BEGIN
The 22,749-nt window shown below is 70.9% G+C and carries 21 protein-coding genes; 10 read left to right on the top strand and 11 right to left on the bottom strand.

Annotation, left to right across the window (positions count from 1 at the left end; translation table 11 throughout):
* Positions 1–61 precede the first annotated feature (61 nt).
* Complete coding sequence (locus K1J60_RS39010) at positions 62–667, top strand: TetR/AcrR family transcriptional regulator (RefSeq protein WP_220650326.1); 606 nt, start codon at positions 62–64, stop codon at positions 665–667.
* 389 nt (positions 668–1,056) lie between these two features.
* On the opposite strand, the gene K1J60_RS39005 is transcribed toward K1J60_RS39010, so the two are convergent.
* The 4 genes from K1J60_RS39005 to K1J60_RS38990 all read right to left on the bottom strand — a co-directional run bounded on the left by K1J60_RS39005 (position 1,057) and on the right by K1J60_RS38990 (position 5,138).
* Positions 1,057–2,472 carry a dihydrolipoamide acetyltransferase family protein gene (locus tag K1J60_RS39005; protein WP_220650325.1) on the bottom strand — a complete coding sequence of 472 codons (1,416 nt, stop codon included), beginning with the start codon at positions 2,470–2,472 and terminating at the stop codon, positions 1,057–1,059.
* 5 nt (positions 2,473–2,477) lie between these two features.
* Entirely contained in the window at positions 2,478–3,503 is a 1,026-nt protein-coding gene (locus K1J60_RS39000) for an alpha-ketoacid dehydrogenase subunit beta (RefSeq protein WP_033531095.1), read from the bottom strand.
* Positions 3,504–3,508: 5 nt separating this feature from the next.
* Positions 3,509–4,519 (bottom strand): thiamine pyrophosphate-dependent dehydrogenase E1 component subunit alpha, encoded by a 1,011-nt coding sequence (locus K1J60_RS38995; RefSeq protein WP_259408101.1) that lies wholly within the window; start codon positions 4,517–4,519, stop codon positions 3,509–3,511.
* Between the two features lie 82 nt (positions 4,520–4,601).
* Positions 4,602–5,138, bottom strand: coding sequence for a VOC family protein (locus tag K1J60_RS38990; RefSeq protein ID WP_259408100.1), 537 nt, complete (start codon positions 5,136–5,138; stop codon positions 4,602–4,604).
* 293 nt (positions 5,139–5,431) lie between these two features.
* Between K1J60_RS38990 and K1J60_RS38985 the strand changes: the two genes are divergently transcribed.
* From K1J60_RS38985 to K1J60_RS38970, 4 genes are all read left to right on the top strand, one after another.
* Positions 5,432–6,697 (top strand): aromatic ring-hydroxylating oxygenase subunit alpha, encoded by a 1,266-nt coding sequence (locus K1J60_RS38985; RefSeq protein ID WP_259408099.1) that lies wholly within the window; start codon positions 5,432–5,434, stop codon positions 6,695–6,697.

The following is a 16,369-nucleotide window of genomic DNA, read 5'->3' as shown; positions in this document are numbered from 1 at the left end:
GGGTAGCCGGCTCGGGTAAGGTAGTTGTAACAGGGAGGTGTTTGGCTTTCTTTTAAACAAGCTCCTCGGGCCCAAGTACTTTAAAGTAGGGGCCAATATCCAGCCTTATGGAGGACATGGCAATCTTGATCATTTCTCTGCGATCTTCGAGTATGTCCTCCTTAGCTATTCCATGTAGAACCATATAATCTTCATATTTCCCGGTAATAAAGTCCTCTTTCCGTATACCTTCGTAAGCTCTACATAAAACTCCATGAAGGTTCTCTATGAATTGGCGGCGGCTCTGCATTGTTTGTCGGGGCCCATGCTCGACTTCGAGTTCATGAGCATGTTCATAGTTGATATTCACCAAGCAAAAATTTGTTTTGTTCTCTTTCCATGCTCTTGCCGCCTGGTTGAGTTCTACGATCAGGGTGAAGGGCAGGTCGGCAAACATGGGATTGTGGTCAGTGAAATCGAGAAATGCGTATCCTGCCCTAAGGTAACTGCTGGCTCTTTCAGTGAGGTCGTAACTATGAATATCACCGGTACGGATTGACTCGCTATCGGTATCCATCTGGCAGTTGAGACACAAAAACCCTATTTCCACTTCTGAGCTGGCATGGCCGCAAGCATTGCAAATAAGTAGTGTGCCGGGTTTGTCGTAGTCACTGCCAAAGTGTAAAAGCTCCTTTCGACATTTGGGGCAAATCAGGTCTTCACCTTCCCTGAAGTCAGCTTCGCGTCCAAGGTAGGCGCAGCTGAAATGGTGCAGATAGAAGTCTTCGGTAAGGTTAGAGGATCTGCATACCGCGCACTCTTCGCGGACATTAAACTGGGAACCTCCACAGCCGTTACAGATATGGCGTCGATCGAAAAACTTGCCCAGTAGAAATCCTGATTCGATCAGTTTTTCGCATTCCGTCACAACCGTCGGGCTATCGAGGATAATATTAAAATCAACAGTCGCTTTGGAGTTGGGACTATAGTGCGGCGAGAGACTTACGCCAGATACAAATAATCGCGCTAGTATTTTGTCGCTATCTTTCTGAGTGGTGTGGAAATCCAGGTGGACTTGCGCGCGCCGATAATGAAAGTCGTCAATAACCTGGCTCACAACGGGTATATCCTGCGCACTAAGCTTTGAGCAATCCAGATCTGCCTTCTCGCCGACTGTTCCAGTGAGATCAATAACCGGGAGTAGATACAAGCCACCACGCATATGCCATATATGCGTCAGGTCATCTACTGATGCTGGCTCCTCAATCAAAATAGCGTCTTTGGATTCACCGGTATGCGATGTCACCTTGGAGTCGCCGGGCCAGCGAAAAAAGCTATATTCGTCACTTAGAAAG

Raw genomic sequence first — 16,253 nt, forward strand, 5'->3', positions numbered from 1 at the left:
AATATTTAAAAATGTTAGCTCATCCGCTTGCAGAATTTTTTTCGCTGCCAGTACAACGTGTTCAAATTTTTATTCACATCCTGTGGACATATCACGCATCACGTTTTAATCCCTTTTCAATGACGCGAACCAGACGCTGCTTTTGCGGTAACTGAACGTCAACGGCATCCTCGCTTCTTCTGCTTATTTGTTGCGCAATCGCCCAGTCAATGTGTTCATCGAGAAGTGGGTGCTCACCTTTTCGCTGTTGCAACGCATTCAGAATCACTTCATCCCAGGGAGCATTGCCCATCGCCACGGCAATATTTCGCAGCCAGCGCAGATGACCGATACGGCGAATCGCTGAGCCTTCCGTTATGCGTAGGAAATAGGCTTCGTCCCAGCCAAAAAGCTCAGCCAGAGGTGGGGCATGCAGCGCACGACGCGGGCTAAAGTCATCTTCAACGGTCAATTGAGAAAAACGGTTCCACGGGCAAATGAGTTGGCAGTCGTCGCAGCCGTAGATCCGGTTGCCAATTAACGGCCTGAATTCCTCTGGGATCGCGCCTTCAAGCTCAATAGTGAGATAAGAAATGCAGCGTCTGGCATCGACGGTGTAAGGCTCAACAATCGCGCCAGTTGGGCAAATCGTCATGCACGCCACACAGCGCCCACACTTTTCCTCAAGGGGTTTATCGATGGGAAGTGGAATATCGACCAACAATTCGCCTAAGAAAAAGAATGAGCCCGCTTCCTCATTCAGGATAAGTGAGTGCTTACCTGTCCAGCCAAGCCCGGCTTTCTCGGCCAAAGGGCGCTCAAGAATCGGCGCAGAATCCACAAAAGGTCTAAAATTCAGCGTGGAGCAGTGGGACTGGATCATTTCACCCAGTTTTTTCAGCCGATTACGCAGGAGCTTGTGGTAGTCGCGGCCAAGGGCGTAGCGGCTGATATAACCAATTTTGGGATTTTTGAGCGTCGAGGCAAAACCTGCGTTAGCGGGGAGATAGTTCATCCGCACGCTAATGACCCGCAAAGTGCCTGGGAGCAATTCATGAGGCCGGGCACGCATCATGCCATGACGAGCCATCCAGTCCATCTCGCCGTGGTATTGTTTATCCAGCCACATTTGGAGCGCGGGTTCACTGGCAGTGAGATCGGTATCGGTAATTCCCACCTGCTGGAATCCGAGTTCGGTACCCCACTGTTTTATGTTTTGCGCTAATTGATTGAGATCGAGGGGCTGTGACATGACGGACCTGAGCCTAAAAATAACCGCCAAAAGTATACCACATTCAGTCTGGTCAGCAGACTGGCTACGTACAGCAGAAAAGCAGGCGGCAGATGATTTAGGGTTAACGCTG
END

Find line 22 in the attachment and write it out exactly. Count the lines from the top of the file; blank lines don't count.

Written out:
AATATTTAAAAATGTTAGCTCATCCGCTTGCAGAATTTTTTTCGCTGCCAGTACAACGTGTTCAAATTTTTATTCACATCCTGTGGACATATCACGCATCACGTTTTAATCCCTTTTCAATGACGCGAACCAGACGCTGCTTTTGCGGTAACTGAACGTCAACGGCATCCTCGCTTCTTCTGCTTATTTGTTGCGCAATCGCCCAGTCAATGTGTTCATCGAGAAGTGGGTGCTCACCTTTTCGCTGTTGCAACGCATTCAGAATCACTTCATCCCAGGGAGCATTGCCCATCGCCACGGCAATATTTCGCAGCCAGCGCAGATGACCGATACGGCGAATCGCTGAGCCTTCCGTTATGCGTAGGAAATAGGCTTCGTCCCAGCCAAAAAGCTCAGCCAGAGGTGGGGCATGCAGCGCACGACGCGGGCTAAAGTCATCTTCAACGGTCAATTGAGAAAAACGGTTCCACGGGCAAATGAGTTGGCAGTCGTCGCAGCCGTAGATCCGGTTGCCAATTAACGGCCTGAATTCCTCTGGGATCGCGCCTTCAAGCTCAATAGTGAGATAAGAAATGCAGCGTCTGGCATCGACGGTGTAAGGCTCAACAATCGCGCCAGTTGGGCAAATCGTCATGCACGCCACACAGCGCCCACACTTTTCCTCAAGGGGTTTATCGATGGGAAGTGGAATATCGACCAACAATTCGCCTAAGAAAAAGAATGAGCCCGCTTCCTCATTCAGGATAAGTGAGTGCTTACCTGTCCAGCCAAGCCCGGCTTTCTCGGCCAAAGGGCGCTCAAGAATCGGCGCAGAATCCACAAAAGGTCTAAAATTCAGCGTGGAGCAGTGGGACTGGATCATTTCACCCAGTTTTTTCAGCCGATTACGCAGGAGCTTGTGGTAGTCGCGGCCAAGGGCGTAGCGGCTGATATAACCAATTTTGGGATTTTTGAGCGTCGAGGCAAAACCTGCGTTAGCGGGGAGATAGTTCATCCGCACGCTAATGACCCGCAAAGTGCCTGGGAGCAATTCATGAGGCCGGGCACGCATCATGCCATGACGAGCCATCCAGTCCATCTCGCCGTGGTATTGTTTATCCAGCCACATTTGGAGCGCGGGTTCACTGGCAGTGAGATCGGTATCGGTAATTCCCACCTGCTGGAATCCGAGTTCGGTACCCCACTGTTTTATGTTTTGCGCTAATTGATTGAGATCGAGGGGCTGTGACATGACGGACCTGAGCCTAAAAATAACCGCCAAAAGTATACCACATTCAGTCTGGTCAGCAGACTGGCTACGTACAGCAGAAAAGCAGGCGGCAGATGATTTAGGGTTAACGCTG